Parents with severely disabled children who are unable to share a room with their siblings are to be exempt from the Government’s under-occupation penalty, or so-called bedroom tax.
Ministers will publish guidance to local authorities today which will allow them to exclude families with disabled children from the reduction in benefits for having a spare room, which is due to come into effect next month. Exemptions will only apply in relation to certain disabilities.
The cost of the allowance will be paid for centrally and not from the discretionary fund which is available to local authorities.
Tenants in the social rented sector will be penalised by having 14 per cent deducted from their housing benefit if they have one extra bedroom or 25 per cent if they have two or more.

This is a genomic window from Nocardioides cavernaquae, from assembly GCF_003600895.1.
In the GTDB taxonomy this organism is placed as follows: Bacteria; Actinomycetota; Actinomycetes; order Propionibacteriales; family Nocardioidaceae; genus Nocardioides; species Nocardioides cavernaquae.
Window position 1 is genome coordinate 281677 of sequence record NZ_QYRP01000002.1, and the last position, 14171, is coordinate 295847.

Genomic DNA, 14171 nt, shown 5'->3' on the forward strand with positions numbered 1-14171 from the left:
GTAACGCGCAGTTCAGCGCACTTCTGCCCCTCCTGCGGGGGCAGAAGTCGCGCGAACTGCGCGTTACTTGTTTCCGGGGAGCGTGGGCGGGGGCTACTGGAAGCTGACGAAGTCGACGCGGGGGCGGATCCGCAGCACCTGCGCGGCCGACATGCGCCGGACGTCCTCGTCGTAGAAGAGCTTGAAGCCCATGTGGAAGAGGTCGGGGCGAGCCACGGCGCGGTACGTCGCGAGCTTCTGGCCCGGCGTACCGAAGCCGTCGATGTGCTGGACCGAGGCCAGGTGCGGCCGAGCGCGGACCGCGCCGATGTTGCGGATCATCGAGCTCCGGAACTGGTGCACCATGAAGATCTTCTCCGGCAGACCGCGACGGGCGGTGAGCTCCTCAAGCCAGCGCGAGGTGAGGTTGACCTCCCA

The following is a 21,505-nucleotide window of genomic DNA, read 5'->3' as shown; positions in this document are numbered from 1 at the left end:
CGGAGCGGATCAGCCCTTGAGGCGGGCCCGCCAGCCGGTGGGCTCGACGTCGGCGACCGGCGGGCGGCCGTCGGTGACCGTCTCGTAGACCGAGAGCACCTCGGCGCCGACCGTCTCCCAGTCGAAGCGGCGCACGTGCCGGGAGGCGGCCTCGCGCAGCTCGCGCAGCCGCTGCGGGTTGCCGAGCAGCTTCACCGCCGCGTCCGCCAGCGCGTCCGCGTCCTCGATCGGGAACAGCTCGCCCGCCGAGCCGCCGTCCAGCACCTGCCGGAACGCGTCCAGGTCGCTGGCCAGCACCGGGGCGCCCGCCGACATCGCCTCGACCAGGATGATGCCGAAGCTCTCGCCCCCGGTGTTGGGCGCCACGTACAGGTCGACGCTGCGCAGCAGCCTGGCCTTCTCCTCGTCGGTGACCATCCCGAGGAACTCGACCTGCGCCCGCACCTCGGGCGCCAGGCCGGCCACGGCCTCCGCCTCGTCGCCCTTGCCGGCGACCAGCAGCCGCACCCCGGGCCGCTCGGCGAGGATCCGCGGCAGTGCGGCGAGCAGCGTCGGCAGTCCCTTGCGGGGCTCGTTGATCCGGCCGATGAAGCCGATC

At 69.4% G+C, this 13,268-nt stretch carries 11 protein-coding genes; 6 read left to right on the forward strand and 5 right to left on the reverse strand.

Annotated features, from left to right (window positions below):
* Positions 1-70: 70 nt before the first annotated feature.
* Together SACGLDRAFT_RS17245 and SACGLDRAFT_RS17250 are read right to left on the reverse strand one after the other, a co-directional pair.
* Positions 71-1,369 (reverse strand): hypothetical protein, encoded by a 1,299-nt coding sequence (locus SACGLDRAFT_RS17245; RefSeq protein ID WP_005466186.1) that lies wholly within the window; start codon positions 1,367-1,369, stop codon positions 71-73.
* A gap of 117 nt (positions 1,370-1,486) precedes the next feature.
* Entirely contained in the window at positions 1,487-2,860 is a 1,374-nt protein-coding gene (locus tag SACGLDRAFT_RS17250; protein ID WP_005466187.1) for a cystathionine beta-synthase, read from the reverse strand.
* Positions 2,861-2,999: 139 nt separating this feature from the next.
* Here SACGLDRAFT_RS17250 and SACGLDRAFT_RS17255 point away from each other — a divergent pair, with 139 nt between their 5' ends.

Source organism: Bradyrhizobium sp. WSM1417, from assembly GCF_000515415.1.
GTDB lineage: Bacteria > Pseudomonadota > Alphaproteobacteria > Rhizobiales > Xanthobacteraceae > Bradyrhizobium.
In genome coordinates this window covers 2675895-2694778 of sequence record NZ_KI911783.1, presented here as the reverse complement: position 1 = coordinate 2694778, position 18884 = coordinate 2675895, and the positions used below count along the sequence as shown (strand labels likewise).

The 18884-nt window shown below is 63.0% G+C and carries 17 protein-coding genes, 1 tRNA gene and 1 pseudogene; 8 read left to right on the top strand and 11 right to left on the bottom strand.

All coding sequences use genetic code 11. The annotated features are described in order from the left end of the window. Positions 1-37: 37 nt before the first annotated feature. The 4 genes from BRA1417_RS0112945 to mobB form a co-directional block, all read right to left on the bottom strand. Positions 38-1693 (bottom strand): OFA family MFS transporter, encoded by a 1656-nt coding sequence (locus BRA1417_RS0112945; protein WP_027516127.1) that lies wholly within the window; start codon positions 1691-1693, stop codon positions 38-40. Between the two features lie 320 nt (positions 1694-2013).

Two children under 10 are expected to share a room, as are two children of the same sex under 16.
Iain Duncan Smith, the Work and Pensions Secretary, told MPs: “As the law stands right now where a local authority agrees that a family needs an extra bedroom because their child’s disability means they are unable to share, the family can be entitled to the spare room subsidy in respect of that extra bedroom.”